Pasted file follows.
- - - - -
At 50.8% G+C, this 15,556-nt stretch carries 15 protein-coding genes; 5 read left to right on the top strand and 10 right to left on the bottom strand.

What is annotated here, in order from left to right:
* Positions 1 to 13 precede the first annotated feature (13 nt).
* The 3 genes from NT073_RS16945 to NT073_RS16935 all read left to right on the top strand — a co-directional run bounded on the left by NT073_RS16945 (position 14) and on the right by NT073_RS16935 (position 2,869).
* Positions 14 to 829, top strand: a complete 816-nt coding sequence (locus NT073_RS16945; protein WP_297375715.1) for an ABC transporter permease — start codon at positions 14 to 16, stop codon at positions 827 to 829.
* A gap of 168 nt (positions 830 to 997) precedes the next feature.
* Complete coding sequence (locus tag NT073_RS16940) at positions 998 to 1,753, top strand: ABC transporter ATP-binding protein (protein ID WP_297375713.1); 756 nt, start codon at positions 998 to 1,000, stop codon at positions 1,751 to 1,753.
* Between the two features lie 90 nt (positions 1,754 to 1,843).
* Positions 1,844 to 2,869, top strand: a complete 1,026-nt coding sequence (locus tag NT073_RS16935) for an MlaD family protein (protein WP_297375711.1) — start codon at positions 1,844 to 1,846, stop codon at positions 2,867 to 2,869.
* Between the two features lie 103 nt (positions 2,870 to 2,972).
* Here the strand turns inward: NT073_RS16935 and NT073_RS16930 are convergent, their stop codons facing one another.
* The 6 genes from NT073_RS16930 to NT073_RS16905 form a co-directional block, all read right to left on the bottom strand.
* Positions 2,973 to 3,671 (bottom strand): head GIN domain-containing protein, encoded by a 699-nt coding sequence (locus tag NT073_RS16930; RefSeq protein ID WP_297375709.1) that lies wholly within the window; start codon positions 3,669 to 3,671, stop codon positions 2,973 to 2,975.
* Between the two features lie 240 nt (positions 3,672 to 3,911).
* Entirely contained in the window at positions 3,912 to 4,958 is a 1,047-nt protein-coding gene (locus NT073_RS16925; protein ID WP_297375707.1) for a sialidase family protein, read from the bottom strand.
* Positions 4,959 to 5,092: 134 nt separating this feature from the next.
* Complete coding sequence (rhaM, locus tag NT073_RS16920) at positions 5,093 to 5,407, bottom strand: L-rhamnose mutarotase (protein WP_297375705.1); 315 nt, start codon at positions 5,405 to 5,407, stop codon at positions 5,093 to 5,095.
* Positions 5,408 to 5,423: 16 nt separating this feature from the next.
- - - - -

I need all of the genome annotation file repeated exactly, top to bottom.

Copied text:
At 50.8% G+C, this 15,556-nt stretch carries 15 protein-coding genes; 5 read left to right on the top strand and 10 right to left on the bottom strand.

What is annotated here, in order from left to right:
* Positions 1 to 13 precede the first annotated feature (13 nt).
* The 3 genes from NT073_RS16945 to NT073_RS16935 all read left to right on the top strand — a co-directional run bounded on the left by NT073_RS16945 (position 14) and on the right by NT073_RS16935 (position 2,869).
* Positions 14 to 829, top strand: a complete 816-nt coding sequence (locus NT073_RS16945; protein WP_297375715.1) for an ABC transporter permease — start codon at positions 14 to 16, stop codon at positions 827 to 829.
* A gap of 168 nt (positions 830 to 997) precedes the next feature.
* Complete coding sequence (locus tag NT073_RS16940) at positions 998 to 1,753, top strand: ABC transporter ATP-binding protein (protein ID WP_297375713.1); 756 nt, start codon at positions 998 to 1,000, stop codon at positions 1,751 to 1,753.
* Between the two features lie 90 nt (positions 1,754 to 1,843).
* Positions 1,844 to 2,869, top strand: a complete 1,026-nt coding sequence (locus tag NT073_RS16935) for an MlaD family protein (protein WP_297375711.1) — start codon at positions 1,844 to 1,846, stop codon at positions 2,867 to 2,869.
* Between the two features lie 103 nt (positions 2,870 to 2,972).
* Here the strand turns inward: NT073_RS16935 and NT073_RS16930 are convergent, their stop codons facing one another.
* The 6 genes from NT073_RS16930 to NT073_RS16905 form a co-directional block, all read right to left on the bottom strand.
* Positions 2,973 to 3,671 (bottom strand): head GIN domain-containing protein, encoded by a 699-nt coding sequence (locus tag NT073_RS16930; RefSeq protein ID WP_297375709.1) that lies wholly within the window; start codon positions 3,669 to 3,671, stop codon positions 2,973 to 2,975.
* Between the two features lie 240 nt (positions 3,672 to 3,911).
* Entirely contained in the window at positions 3,912 to 4,958 is a 1,047-nt protein-coding gene (locus NT073_RS16925; protein ID WP_297375707.1) for a sialidase family protein, read from the bottom strand.
* Positions 4,959 to 5,092: 134 nt separating this feature from the next.
* Complete coding sequence (rhaM, locus tag NT073_RS16920) at positions 5,093 to 5,407, bottom strand: L-rhamnose mutarotase (protein WP_297375705.1); 315 nt, start codon at positions 5,405 to 5,407, stop codon at positions 5,093 to 5,095.
* Positions 5,408 to 5,423: 16 nt separating this feature from the next.